Articles

Editor’s Picks

Industry News

K-12

Possip, a Black Woman-Led EdTech Startup, Raises $1 Million in Seed Funding

By Henry Kronk
December 17, 2019

For educators and administrators, community outreach is a big part of their job. But the feedback they receive—on classes, individuals, team sports, after-school programming, and more—can be piecemeal. Possip, a Nashville, Tennessee startup, is hoping to change that. On December 17, the company announced it had raised $1 million in seed funding to scale operations.

Possip has already been used by over 50,000 stakeholders in just under 100 different schools. The company sends parents and guardians three routine questions:

  • Are you happy with [insert school] this week?
  •  IF YES or MOSTLY What praise, ideas or feedback do you have?
  • IF NOT HAPPY, What would make your experience better?

Schools are encouraged to send these questions out weekly, and they have the option to change the frequency or questions if they wish.

Possip founder and CEO Shani Dowell.
Possip founder and CEO Shani Dowell.

Possip is also outstanding (in a literal sense) for another reason: the company was founded by a Black woman. Shani Dowell is a former math teacher and began to grow frustrated when the only feedback she received from parents was negative. She wanted to give stakeholders an avenue to share both positive and negative criticism, while more diplomatically informing schools about their virtues and faults.

Possip, Founded by Shani Dowell, Delivers Community Feedback to Educators

Fewer than 4% of American startups are launched by Black women. What’s more, of the $424.7 billion total funding raised by startups in 2017, Black woman-led companies took in just 0.0006% of that sum.

eLearning Inside reached Dowell for comment.

Henry Kronk: In your experience running Possip, do you find that administrators, teachers, coaches, etc. are surprised by the insights the platform delivers?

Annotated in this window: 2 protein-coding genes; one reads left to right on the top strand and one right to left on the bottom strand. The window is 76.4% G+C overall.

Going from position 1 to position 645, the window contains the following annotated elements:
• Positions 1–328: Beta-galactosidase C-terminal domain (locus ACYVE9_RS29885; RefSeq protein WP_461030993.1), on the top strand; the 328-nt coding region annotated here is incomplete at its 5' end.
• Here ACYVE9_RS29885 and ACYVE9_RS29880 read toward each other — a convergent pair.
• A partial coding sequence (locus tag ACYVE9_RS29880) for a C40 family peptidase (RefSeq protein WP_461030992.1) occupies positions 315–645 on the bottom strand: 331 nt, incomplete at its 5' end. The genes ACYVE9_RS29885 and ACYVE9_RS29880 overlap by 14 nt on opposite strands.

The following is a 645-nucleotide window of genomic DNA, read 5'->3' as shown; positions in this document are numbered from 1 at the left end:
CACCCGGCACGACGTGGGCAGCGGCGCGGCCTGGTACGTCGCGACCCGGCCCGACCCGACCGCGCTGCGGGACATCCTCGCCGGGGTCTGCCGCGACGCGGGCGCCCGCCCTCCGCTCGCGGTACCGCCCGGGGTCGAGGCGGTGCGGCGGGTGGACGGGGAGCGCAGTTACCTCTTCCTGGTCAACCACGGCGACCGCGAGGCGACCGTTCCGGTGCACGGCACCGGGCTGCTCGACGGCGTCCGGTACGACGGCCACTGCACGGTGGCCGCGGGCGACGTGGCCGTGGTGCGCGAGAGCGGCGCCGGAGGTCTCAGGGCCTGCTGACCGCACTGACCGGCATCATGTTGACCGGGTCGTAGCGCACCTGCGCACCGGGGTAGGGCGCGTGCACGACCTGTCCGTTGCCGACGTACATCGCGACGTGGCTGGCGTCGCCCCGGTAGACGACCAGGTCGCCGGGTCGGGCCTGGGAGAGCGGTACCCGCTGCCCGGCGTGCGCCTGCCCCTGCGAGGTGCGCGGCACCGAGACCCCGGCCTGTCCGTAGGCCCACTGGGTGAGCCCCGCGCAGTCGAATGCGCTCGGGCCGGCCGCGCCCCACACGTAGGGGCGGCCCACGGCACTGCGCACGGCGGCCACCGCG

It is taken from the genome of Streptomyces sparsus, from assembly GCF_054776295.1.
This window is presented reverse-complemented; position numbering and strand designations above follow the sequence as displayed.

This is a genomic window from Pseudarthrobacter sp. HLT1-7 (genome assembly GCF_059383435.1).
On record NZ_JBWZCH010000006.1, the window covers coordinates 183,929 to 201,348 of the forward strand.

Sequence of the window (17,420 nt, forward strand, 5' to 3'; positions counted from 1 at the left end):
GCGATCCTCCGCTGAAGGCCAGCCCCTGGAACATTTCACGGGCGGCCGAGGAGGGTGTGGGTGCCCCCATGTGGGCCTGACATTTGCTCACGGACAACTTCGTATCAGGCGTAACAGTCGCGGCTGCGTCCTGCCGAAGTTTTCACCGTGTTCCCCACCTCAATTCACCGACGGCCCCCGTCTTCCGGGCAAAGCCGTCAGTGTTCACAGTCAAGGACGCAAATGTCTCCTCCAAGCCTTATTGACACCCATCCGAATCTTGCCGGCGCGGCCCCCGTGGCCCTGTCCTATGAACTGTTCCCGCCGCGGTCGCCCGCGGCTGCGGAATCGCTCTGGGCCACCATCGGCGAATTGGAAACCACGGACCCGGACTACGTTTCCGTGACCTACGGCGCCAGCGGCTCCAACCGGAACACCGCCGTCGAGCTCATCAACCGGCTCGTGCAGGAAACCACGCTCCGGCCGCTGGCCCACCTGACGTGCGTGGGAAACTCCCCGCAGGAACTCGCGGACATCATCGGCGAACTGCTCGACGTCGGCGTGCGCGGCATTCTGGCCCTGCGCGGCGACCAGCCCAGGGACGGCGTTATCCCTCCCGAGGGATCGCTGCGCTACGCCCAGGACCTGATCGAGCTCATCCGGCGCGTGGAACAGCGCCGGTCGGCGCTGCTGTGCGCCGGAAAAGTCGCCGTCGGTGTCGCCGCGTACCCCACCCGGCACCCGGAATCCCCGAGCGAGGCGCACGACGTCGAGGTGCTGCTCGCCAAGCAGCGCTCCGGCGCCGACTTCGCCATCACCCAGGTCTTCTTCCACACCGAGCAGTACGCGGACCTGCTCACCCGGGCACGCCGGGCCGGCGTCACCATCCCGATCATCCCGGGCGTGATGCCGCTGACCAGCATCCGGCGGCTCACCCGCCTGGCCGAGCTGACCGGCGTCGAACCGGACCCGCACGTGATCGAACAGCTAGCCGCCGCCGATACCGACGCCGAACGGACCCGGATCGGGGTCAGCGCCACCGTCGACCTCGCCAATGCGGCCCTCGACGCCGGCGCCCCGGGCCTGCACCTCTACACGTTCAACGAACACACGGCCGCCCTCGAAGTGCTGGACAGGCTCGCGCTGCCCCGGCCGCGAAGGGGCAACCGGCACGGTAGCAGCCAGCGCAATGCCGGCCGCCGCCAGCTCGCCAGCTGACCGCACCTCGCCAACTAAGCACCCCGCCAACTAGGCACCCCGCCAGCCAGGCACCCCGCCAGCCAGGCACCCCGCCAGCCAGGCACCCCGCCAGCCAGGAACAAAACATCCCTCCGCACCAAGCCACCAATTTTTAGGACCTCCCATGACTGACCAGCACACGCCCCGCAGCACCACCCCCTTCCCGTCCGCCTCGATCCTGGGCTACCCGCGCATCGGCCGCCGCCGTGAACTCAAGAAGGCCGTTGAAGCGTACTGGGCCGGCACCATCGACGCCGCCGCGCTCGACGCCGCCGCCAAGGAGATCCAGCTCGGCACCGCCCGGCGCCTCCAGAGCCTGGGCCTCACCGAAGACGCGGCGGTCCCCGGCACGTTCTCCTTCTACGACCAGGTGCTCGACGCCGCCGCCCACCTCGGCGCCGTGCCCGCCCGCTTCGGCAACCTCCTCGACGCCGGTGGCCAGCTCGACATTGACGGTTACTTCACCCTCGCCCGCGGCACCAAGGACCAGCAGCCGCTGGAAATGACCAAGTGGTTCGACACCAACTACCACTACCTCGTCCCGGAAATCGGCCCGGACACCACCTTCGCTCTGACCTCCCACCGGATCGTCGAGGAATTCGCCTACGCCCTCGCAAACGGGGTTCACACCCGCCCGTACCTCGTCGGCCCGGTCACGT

Shani Dowell: The very word you used – insights – is just what they talk about.  They are surprised by the insights from a few dimensions.

Principals have shared that sometimes, even though they knew about a specific event that had happened, they didn’t understand fully the parents’ perspectives and the impact of it until they read the feedback via Possip.

Principals have shared this in terms of positive things their teachers have done or consequences the school had delivered to students.  For example, one school had a teacher who gave another student a journal to process their feelings.  The principal hadn’t known the teacher had done that – and the impact that had on the child – until they read it through Possip.

Administrators also say that they get so much more context through Possip.  They’ll reflect that sometimes the information they were pushing out to families either wasn’t being read and received, or wasn’t aligned to the issues or things that were top of mind for parents. Administrators have also said it showed them that their parents actually are paying attention to the improvements and the steps schools are making.

We also work with some schools doing turnaround work, and often those schools have to wait until the end of the year to know whether the changes made a difference.  But through Possip they see real-time feedback from parents saying things like, “we notice a difference in the curriculum” or “my child is talking to me about what they are learning now.”

HK: Now, some people of color and women I know in tech and edtech are very vocal about the, in some cases, huge amount of inequity and underrepresentation that still exists in the industry. Others I know want to keep their personal and professional identities completely separate. I, for one, never ask white men what it’s like to be a white man who founds and edtech startup. But how do you reflect on gaining funding as a black woman when so few do? Have you faced challenges because of who you are? Do you think your background has given you any advantages?